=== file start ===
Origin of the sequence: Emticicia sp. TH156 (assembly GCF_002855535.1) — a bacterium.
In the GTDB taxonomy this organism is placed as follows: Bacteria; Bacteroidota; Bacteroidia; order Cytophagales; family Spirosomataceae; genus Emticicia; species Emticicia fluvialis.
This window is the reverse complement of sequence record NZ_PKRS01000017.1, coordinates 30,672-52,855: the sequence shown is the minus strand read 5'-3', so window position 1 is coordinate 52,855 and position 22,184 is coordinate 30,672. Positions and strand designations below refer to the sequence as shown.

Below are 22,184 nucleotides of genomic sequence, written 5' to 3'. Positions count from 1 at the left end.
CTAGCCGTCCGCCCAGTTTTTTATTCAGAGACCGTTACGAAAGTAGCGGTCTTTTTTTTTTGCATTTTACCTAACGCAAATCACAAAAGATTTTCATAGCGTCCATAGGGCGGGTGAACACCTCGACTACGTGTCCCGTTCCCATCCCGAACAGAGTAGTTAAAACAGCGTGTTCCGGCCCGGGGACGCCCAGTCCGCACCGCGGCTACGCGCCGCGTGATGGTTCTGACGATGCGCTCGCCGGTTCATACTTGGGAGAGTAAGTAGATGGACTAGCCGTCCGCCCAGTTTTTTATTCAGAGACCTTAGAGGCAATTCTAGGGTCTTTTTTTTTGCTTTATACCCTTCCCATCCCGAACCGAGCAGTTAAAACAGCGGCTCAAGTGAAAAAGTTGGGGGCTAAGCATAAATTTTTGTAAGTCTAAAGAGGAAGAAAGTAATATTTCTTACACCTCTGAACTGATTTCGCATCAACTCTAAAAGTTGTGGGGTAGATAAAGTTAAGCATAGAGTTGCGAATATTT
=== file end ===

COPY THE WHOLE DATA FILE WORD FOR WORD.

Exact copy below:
Origin of the sequence: Emticicia sp. TH156 (assembly GCF_002855535.1) — a bacterium.
In the GTDB taxonomy this organism is placed as follows: Bacteria; Bacteroidota; Bacteroidia; order Cytophagales; family Spirosomataceae; genus Emticicia; species Emticicia fluvialis.
This window is the reverse complement of sequence record NZ_PKRS01000017.1, coordinates 30,672-52,855: the sequence shown is the minus strand read 5'-3', so window position 1 is coordinate 52,855 and position 22,184 is coordinate 30,672. Positions and strand designations below refer to the sequence as shown.

Below are 22,184 nucleotides of genomic sequence, written 5' to 3'. Positions count from 1 at the left end.
CTAGCCGTCCGCCCAGTTTTTTATTCAGAGACCGTTACGAAAGTAGCGGTCTTTTTTTTTTGCATTTTACCTAACGCAAATCACAAAAGATTTTCATAGCGTCCATAGGGCGGGTGAACACCTCGACTACGTGTCCCGTTCCCATCCCGAACAGAGTAGTTAAAACAGCGTGTTCCGGCCCGGGGACGCCCAGTCCGCACCGCGGCTACGCGCCGCGTGATGGTTCTGACGATGCGCTCGCCGGTTCATACTTGGGAGAGTAAGTAGATGGACTAGCCGTCCGCCCAGTTTTTTATTCAGAGACCTTAGAGGCAATTCTAGGGTCTTTTTTTTTGCTTTATACCCTTCCCATCCCGAACCGAGCAGTTAAAACAGCGGCTCAAGTGAAAAAGTTGGGGGCTAAGCATAAATTTTTGTAAGTCTAAAGAGGAAGAAAGTAATATTTCTTACACCTCTGAACTGATTTCGCATCAACTCTAAAAGTTGTGGGGTAGATAAAGTTAAGCATAGAGTTGCGAATATTT